Bill smiled down at her. ‘Drew saw you with me once and asked who you were, so I had promised I’d introduce you to him.’ He waved at a passerby who clasped his hand in a show of condolence. ‘And the rest is history.’

Marie could feel the anger boil inside her. How dare he? How dare he?

Writing: In spare moments 

You sit by the window staring out into nature. It’s night. The rain is battering musically on the roof of the house. It’s your down time. You’ve done everything needed doing for the day. You’ve even done all the dishes, and now, you sit by that window, your favorite relaxing spot. Perhaps you have a glass of wine to help you wind down. Perhaps you have music on, a roaring fireplace (or heater, or a snuggling blanket). It’s not even 9 on the clock. Maybe you have an hour to yourself before turning in for the night, because, let’s face it, you have a job to get to in the morning. What do you do for that hour to yourself? Perhaps you watch TV, maybe you read, maybe you do absolutely nothing, or, just maybe you write.

Now back up for a moment. Did I just describe what thoughts go through people’s mind when a writer tells them what they do, or aspire to do in life? I think I did. This is the misconception about writing that’s quite prevalent. Writing isn’t an easy thing to ‘do’.

Let me put it this way: if writing were easy to do, and something one can do simply in their down time, then wouldn’t you see a lot more people do it as a ‘hobby’? After all, how common is it to come across a person who says ‘Oh, I’ve been meaning to write for years,’ or ‘I have a story that would be fantastic as a book/film/tv series’. Plenty of people. 

So here is the thing. Writing isn’t really easy. In fact, it’s very hard to do, in fact, it can take anywhere up to years to write one story. Not to mention the fact that once you write it, it’s still not done. It’s got to be edited a million times before it gets published. Sadly, some never see light of day.

Writing drives you crazy! It’s not easy dealing with day to day life in reality. Now imagine having to deal with all that plus an extra set in your imagination. You have to build a world from scratch and make them believable. It’s not easy to draw in an audience and keep them till the end these days. Seems attention span is starting to shorten with people in modern time, not to mention they are time poor. Otherwise, why else do we need a 140character tweeter word count?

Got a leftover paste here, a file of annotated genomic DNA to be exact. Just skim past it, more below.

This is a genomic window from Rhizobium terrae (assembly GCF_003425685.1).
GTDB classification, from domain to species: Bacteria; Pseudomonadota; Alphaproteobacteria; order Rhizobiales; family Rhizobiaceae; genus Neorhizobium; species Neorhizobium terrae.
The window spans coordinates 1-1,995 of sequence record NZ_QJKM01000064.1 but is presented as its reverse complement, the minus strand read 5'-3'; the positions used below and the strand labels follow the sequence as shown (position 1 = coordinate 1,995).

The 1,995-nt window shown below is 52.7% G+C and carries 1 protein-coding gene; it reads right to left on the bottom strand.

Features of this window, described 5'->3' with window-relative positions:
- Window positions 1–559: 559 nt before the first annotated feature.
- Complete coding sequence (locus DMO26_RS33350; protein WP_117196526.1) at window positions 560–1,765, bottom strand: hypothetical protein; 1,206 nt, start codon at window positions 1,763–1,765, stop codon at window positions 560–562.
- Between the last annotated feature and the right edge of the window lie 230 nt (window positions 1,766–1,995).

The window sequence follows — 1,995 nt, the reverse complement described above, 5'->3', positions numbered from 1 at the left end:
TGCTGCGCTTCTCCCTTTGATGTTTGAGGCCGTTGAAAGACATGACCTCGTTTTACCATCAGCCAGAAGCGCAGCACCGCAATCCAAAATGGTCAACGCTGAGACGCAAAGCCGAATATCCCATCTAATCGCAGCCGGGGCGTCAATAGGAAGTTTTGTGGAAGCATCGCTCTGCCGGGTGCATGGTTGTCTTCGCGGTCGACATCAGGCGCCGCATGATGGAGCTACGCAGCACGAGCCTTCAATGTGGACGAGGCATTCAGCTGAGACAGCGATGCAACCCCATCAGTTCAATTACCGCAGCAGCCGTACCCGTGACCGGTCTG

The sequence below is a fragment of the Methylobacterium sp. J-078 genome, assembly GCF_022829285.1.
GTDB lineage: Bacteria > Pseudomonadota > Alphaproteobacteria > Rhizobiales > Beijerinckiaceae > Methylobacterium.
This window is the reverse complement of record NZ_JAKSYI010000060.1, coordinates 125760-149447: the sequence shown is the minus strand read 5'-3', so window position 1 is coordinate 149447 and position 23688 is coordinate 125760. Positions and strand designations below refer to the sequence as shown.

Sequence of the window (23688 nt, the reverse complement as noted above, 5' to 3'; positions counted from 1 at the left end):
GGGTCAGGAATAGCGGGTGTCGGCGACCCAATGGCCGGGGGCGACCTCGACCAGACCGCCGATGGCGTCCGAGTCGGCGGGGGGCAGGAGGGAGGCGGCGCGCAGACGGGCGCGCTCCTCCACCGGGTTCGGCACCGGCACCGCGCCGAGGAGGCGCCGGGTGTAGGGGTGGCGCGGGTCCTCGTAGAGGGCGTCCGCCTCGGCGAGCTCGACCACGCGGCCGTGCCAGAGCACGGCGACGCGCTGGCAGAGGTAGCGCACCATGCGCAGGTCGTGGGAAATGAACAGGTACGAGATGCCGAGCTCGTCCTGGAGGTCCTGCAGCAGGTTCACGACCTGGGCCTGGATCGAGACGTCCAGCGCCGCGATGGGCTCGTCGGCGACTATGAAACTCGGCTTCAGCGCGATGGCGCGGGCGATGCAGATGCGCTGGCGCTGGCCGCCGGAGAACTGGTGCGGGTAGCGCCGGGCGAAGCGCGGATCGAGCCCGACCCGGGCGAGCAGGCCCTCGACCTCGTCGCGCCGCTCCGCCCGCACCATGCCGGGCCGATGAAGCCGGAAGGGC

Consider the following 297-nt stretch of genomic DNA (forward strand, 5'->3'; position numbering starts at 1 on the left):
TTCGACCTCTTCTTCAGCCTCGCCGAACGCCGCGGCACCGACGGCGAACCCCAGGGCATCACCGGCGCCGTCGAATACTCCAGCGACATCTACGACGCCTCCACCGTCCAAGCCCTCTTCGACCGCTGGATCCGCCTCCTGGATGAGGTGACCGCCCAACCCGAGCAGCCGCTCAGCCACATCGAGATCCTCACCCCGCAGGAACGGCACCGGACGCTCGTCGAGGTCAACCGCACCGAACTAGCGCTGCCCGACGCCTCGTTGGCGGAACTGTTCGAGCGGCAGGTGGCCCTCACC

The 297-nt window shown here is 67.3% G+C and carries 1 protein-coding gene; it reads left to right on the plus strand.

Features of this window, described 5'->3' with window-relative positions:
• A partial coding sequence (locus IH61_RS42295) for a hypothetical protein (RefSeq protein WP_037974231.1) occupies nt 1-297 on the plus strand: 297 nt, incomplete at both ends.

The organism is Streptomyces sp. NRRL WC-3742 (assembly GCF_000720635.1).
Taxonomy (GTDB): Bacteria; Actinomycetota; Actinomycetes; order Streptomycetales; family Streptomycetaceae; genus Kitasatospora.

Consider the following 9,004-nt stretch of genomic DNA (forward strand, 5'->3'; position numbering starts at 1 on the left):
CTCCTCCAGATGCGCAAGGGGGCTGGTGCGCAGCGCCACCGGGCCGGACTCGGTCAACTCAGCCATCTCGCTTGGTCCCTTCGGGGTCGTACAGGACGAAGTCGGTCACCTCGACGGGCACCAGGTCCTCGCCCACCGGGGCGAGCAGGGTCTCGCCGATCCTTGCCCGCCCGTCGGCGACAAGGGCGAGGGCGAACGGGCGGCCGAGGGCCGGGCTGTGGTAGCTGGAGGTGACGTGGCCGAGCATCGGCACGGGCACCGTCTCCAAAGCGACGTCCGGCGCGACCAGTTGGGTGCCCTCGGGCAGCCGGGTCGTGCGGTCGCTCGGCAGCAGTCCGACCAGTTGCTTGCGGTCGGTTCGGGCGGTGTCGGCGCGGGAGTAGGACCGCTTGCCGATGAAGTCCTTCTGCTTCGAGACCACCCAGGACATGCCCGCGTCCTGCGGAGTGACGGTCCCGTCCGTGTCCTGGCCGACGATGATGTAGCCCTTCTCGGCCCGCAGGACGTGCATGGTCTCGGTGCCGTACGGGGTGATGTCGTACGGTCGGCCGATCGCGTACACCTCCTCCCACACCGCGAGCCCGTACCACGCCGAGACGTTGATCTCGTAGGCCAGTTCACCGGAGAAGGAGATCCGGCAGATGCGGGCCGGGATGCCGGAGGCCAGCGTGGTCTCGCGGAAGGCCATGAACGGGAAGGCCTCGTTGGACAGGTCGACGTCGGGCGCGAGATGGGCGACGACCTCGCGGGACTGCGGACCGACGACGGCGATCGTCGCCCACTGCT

Writing isn’t what we do in our down time. So please don’t devalue the work and effort that goes into it. If you want to know the truth, most writers who haven’t already hit ‘big time’ as it were are probably holding day job, keeping a house, looking after family and being present in every moment that calls for it, and trying to squeeze in a ‘moment’ however small to write those precious words.

This is how I mostly write: on the train (if I’m going anywhere). Why? Because it’s dead time, and it’s mine, so I try and make the most of it during commute. That’s essentially how I finished the second half of my first novel. I used to head to work early, or stay back after work an hour or two, find myself a cafe and order a coffee, and sit there and write till that hour was up. That’s how I wrote my second novel. Or, write between ads, or chores. And these days, I write in bed, before I sleep. Why? Because it’s the only time the house is quiet and there isn’t anything else that needs to be done for the day. Then I write. That’s how I’ve now written 6 short films, a feature, couple of outlines for both features and future book ideas, and that’s how I’m writing my third novel. I manage do these by sneaking writing into my life. Not when I’m relaxing. Not by a long shot. A 5 minute here, 15 there, sometimes if I’m lucky, an hour before bed, despite how sleepy I am. And if I’m extremely lucky, I can turn it on whenever I want. It’s not easy to write. It takes a psychological strain, and it’s not something that works on a switch. Some days, I could be desperately trying to continue a piece when I’ve managed to find myself a ‘spare’ moment as most call it, and nothing comes. The flow isn’t in you because your mind is divided between a thousand other things.

My wish for today? I wish just for a moment, people wouldn’t assume anything about what a writer does to get that story on paper. Instead, ask them how do they do it? You don’t even need to listen to the answer. The question itself is enough to signal that you at least know it’s not an easy ‘job’.

If we are lucky, we will have family members and friends humor us by reading our work. If we are extremely lucky, then our stories reach a wider community. And if we are beyond lucky, we get that book deal with a publisher. And yet, most would have been writing for years and years without anyone knowing. 

Having spare time as it were, 24/7 to do what you love doing and get paid for it would be absolutely a dream come true for all those who dream it, but life’s not that easy nor simple, at least getting rid of the misconception, now that’s something we can try and do.